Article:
VOO holds substantial investments in a few key U.S. companies, with the largest stake being in Apple.
By dedicating 7.55% of its portfolio to Apple, if you had $1,000 invested in VOO, $75.50 of that would be in Apple stock.
Given the substantial market capitalization of U.S. tech stocks, it’s not surprising that they play a prominent role in VOO’s ETF.
Interestingly, among the top 10 holdings, only Warren Buffett’s Berkshire Hathaway and UnitedHealth Group don’t have a technology or artificial intelligence focus.
Similar to VOO, SPY also holds a significant position in Apple. If you invest $1,000 in SPY, you would own approximately $73.70 worth of Apple stocks.
Apple holds a substantial weight in the ETF, consistently breaking records by becoming the first publicly traded company to reach a $3 trillion market value.
Both SPY and VOO stock include many of the same technology-related stocks. As previously mentioned, U.S. tech companies have substantial market capitalization, making them a large portion of these ETFs.
The primary difference in their holdings lies in the presence of Exxon Mobil within SPY’s top 10 holdings, whereas VOO stock includes UnitedHealth Group in its top holdings.
SPY vs VOO – Top 10 Holdings As Total Percentage of ETF
When we take a close look at the top 10 holdings and their respective weightings within the ETFs, it’s clear that they make up a significant portion.
In the case of the SPY ETF, these 10 holdings collectively represent a substantial 30.82% of the entire ETF.
As mentioned earlier, the SPY ETF maintains precisely 505 equity holdings, leaving the remaining 495 equities to account for the remaining 69.18%.
Likewise, within the VOO ETF, the top 10 holdings contribute to 30.54% of the ETF’s composition. This means that the remaining 490+ stocks would make up the remaining 69.46%.
Moreover, since both ETFs have nearly identical top 10 holdings and very similar weightings, their overall performances closely mirror each other.
This explains the minimal performance variations observed between them, highlighting why SPY and VOO stock prices tend to follow similar patterns.
VOO vs SPY – Market Cap Percentage
Upon analyzing the holdings of both VOO and SPY, it becomes evident that both allocate substantial portions to large-cap and giant corporations.
When we sum up the market capitalization of these substantial and sizable corporations, VOO comprises 82.46%, while SPY encompasses 82.49% within their respective investment portfolios.
As a result, a considerable portion of both ETFs is allocated to well-established corporate giants recognized for their stability.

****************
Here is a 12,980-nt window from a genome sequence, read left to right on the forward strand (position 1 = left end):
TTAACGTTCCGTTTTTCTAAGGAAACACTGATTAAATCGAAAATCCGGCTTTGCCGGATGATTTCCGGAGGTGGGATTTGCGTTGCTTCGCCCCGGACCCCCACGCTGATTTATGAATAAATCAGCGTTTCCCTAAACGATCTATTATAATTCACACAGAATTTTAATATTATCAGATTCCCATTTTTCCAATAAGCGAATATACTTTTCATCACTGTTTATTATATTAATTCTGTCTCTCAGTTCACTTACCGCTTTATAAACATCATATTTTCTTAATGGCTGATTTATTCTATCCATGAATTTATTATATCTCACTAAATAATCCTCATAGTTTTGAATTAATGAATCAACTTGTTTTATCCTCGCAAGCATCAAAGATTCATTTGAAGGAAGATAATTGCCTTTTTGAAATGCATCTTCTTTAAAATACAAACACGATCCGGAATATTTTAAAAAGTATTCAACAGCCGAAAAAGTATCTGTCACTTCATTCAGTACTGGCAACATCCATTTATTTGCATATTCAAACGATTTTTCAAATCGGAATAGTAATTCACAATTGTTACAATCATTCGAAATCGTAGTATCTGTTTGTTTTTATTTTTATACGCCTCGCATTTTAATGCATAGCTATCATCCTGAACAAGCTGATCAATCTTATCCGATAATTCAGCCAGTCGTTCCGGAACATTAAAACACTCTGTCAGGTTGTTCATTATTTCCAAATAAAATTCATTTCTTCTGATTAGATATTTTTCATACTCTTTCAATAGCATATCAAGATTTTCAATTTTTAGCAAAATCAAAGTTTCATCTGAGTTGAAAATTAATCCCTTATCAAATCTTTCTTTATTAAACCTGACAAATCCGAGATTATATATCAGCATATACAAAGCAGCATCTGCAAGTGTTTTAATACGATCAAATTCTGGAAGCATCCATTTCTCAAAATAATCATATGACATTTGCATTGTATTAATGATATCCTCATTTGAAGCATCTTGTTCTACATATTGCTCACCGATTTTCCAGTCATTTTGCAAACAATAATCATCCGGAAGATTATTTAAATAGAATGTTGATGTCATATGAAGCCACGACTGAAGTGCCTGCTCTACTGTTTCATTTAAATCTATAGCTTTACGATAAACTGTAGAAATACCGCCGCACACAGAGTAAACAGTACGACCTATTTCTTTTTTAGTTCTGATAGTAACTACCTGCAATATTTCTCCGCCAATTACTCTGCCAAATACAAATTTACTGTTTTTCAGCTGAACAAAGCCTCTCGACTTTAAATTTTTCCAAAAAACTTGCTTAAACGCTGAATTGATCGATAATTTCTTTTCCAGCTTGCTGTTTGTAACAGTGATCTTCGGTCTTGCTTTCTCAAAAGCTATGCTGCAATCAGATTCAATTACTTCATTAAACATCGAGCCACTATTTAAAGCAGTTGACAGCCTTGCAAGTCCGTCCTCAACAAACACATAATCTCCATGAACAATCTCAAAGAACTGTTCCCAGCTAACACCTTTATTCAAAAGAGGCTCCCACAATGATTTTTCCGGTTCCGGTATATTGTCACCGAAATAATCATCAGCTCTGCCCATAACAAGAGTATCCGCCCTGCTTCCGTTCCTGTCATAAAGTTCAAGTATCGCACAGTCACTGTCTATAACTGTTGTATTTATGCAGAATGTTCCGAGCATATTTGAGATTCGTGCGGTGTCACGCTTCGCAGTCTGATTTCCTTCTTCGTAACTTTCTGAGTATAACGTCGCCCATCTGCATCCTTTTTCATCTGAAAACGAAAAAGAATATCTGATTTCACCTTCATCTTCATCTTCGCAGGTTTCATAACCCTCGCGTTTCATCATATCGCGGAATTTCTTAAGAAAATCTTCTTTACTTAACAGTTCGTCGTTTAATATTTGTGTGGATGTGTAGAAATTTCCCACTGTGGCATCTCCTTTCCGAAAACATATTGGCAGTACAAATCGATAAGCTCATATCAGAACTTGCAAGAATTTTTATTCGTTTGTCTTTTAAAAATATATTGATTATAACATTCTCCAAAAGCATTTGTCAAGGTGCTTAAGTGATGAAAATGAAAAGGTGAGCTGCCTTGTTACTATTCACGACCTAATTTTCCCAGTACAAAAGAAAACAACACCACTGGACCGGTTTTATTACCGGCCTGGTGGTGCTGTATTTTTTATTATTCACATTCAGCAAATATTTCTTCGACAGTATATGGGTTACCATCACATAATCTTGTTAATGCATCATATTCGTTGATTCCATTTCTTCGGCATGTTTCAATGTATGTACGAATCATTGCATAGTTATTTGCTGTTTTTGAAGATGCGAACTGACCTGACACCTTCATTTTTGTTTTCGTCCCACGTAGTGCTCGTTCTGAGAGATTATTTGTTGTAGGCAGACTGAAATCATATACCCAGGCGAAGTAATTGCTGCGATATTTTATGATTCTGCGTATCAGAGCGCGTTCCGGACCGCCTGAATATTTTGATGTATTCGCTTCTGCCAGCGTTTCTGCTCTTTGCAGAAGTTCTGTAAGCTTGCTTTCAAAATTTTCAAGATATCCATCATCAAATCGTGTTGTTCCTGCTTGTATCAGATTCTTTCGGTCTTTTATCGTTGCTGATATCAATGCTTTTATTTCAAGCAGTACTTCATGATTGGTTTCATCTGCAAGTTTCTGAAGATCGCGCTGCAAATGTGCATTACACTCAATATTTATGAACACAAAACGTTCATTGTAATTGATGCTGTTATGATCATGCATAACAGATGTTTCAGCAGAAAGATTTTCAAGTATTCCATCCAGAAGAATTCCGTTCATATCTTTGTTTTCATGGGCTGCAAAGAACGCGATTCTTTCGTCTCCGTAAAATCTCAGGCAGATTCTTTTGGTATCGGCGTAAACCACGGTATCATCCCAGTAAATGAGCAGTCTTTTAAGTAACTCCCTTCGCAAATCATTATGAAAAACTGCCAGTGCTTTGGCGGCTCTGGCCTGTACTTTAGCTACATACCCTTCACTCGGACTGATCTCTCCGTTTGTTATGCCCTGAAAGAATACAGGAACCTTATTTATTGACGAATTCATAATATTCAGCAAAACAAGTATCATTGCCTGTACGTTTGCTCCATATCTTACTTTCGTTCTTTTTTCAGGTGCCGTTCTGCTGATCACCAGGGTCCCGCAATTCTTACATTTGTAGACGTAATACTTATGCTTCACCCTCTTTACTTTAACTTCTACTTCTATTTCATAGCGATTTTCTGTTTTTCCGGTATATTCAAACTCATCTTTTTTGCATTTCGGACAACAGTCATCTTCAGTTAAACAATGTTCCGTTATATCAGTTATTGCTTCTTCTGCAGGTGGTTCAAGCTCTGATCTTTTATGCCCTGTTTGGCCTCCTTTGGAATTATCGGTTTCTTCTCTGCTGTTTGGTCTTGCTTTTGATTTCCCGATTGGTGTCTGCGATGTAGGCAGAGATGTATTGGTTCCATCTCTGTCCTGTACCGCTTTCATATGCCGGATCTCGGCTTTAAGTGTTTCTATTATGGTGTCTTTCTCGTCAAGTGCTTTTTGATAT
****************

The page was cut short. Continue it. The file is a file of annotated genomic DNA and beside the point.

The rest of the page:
Therefore, it’s highly improbable that either ETF would have significant holdings in emerging companies such as Tesla, Apple, or Google, as these iconic firms originated as small enterprises and expanded gradually.
Within the framework of these ETFs, such companies would only constitute a minor portion of the overall investment until they attain a significant market presence and attract substantial investments
For instance, SPY allocates 0.29% to smaller companies, while VOO has a similar allocation at 0.20%.
VOO vs SPY – Asset Class Allocation
Regarding asset allocation, VOO directs 99.08% of its portfolio toward U.S. equities, while the remaining 0.92% is distributed among non-U.S. equities and cash holdings.
Similarly, SPY allocates 99.32% of its assets to U.S. equities, with the remaining 0.68% divided between non-U.S. equities and cash.
Summary – Investor’s Dilemma: VOO vs. SPY
When deciding between VOO stock and SPY stock, both ETFs offer an appealing value proposition due to their low management fees, providing investors with an opportunity to access a broad-based index at low cost
For the average investor, obtaining access to up to 500 individual stocks would usually incur significant brokerage fees, which could be prohibitively expensive.
Therefore both ETFs provide excellent diversification which would otherwise be difficult to achieve.
However, it’s important to acknowledge that both ETFs have substantial weightings in some of America’s largest companies. Which can skew overall performance and be a source of future uncertainty.
For instance, companies like Tesla have exhibited significant volatility in recent years, surging during the COVID-19 pandemic and subsequently experiencing sharp declines in 2022. They alone account for 1.83-1.87% of each ETF.
Counter to that, companies like NVIDIA have seen meteoric growth, with a year-to-date return of 233.91%. Along with other technology stocks, they significantly influenced the overall performance of the S&P 500.
With both ETFs being very similar in their composition it is practical to invest in both SPY and VOO simultaneously, as they share nearly identical holdings in many respects.
Ultimately, the key consideration for me comes down to the expense ratio.
VOO offers a lower expense ratio of 0.03% compared to SPY’s 0.09%. While there is often discussion about the liquidity of the stocks and narrower bid-ask spreads for SPY due to higher trading volumes, both ETFs are highly liquid, given their substantial trading activity.
Furthermore, for the average investor, the intention is often to hold these ETFs for the long term rather than engage in day trading.
Therefore, the expense ratio remains a deciding factor for me when choosing between the two.